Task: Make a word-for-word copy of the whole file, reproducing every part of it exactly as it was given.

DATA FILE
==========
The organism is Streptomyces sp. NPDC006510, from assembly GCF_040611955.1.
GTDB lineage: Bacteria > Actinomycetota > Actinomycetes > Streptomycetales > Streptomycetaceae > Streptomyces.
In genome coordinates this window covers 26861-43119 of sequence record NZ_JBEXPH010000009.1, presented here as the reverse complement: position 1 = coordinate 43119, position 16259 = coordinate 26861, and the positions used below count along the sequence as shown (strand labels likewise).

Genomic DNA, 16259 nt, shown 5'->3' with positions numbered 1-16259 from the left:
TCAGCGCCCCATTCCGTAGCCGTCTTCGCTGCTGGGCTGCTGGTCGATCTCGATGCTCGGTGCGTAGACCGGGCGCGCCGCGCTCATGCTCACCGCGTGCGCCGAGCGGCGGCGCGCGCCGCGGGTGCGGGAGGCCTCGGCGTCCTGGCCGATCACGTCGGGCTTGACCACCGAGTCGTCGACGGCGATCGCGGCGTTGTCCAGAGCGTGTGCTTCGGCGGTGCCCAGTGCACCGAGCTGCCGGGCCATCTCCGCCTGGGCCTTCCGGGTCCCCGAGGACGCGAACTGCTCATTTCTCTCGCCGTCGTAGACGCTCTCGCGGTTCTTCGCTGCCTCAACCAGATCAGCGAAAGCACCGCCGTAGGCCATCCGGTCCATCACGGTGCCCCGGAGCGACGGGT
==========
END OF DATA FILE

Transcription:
The organism is Streptomyces sp. NPDC006510, from assembly GCF_040611955.1.
GTDB lineage: Bacteria > Actinomycetota > Actinomycetes > Streptomycetales > Streptomycetaceae > Streptomyces.
In genome coordinates this window covers 26861-43119 of sequence record NZ_JBEXPH010000009.1, presented here as the reverse complement: position 1 = coordinate 43119, position 16259 = coordinate 26861, and the positions used below count along the sequence as shown (strand labels likewise).

Genomic DNA, 16259 nt, shown 5'->3' with positions numbered 1-16259 from the left:
TCAGCGCCCCATTCCGTAGCCGTCTTCGCTGCTGGGCTGCTGGTCGATCTCGATGCTCGGTGCGTAGACCGGGCGCGCCGCGCTCATGCTCACCGCGTGCGCCGAGCGGCGGCGCGCGCCGCGGGTGCGGGAGGCCTCGGCGTCCTGGCCGATCACGTCGGGCTTGACCACCGAGTCGTCGACGGCGATCGCGGCGTTGTCCAGAGCGTGTGCTTCGGCGGTGCCCAGTGCACCGAGCTGCCGGGCCATCTCCGCCTGGGCCTTCCGGGTCCCCGAGGACGCGAACTGCTCATTTCTCTCGCCGTCGTAGACGCTCTCGCGGTTCTTCGCTGCCTCAACCAGATCAGCGAAAGCACCGCCGTAGGCCATCCGGTCCATCACGGTGCCCCGGAGCGACGGGT